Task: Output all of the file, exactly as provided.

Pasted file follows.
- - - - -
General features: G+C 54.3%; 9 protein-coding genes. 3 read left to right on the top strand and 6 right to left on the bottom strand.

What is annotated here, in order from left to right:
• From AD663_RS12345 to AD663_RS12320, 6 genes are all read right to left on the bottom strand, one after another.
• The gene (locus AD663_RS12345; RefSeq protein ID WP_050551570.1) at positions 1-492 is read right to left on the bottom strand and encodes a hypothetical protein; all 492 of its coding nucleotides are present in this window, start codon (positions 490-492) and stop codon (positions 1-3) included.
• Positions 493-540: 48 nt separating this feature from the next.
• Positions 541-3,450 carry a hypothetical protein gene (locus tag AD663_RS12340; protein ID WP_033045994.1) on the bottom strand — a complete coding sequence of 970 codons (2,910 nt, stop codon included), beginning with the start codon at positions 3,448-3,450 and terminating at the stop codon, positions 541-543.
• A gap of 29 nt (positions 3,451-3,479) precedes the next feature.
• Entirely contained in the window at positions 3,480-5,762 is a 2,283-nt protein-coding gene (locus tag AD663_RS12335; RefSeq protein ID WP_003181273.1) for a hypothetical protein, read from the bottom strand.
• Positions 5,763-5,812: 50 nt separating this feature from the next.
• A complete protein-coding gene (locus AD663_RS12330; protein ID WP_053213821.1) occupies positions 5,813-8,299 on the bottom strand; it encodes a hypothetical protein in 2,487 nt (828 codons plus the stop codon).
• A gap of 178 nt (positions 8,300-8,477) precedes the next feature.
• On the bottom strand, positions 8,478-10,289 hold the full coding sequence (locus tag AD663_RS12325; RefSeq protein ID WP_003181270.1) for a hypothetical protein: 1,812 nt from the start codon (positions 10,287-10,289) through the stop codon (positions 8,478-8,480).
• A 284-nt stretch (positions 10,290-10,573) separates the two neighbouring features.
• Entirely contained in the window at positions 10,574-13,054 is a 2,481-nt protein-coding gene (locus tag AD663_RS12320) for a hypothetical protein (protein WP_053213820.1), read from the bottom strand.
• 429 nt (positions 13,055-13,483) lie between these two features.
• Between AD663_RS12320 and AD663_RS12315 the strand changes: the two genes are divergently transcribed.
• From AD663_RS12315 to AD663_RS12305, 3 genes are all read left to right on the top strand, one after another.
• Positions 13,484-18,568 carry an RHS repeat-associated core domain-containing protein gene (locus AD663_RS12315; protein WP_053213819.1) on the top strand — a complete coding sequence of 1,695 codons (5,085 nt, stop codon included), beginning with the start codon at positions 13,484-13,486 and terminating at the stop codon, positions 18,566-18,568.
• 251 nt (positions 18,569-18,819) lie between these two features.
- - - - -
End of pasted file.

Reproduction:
General features: G+C 54.3%; 9 protein-coding genes. 3 read left to right on the top strand and 6 right to left on the bottom strand.

What is annotated here, in order from left to right:
• From AD663_RS12345 to AD663_RS12320, 6 genes are all read right to left on the bottom strand, one after another.
• The gene (locus AD663_RS12345; RefSeq protein ID WP_050551570.1) at positions 1-492 is read right to left on the bottom strand and encodes a hypothetical protein; all 492 of its coding nucleotides are present in this window, start codon (positions 490-492) and stop codon (positions 1-3) included.
• Positions 493-540: 48 nt separating this feature from the next.
• Positions 541-3,450 carry a hypothetical protein gene (locus tag AD663_RS12340; protein ID WP_033045994.1) on the bottom strand — a complete coding sequence of 970 codons (2,910 nt, stop codon included), beginning with the start codon at positions 3,448-3,450 and terminating at the stop codon, positions 541-543.
• A gap of 29 nt (positions 3,451-3,479) precedes the next feature.
• Entirely contained in the window at positions 3,480-5,762 is a 2,283-nt protein-coding gene (locus tag AD663_RS12335; RefSeq protein ID WP_003181273.1) for a hypothetical protein, read from the bottom strand.
• Positions 5,763-5,812: 50 nt separating this feature from the next.
• A complete protein-coding gene (locus AD663_RS12330; protein ID WP_053213821.1) occupies positions 5,813-8,299 on the bottom strand; it encodes a hypothetical protein in 2,487 nt (828 codons plus the stop codon).
• A gap of 178 nt (positions 8,300-8,477) precedes the next feature.
• On the bottom strand, positions 8,478-10,289 hold the full coding sequence (locus tag AD663_RS12325; RefSeq protein ID WP_003181270.1) for a hypothetical protein: 1,812 nt from the start codon (positions 10,287-10,289) through the stop codon (positions 8,478-8,480).
• A 284-nt stretch (positions 10,290-10,573) separates the two neighbouring features.
• Entirely contained in the window at positions 10,574-13,054 is a 2,481-nt protein-coding gene (locus tag AD663_RS12320) for a hypothetical protein (protein WP_053213820.1), read from the bottom strand.
• 429 nt (positions 13,055-13,483) lie between these two features.
• Between AD663_RS12320 and AD663_RS12315 the strand changes: the two genes are divergently transcribed.
• From AD663_RS12315 to AD663_RS12305, 3 genes are all read left to right on the top strand, one after another.
• Positions 13,484-18,568 carry an RHS repeat-associated core domain-containing protein gene (locus AD663_RS12315; protein WP_053213819.1) on the top strand — a complete coding sequence of 1,695 codons (5,085 nt, stop codon included), beginning with the start codon at positions 13,484-13,486 and terminating at the stop codon, positions 18,566-18,568.
• 251 nt (positions 18,569-18,819) lie between these two features.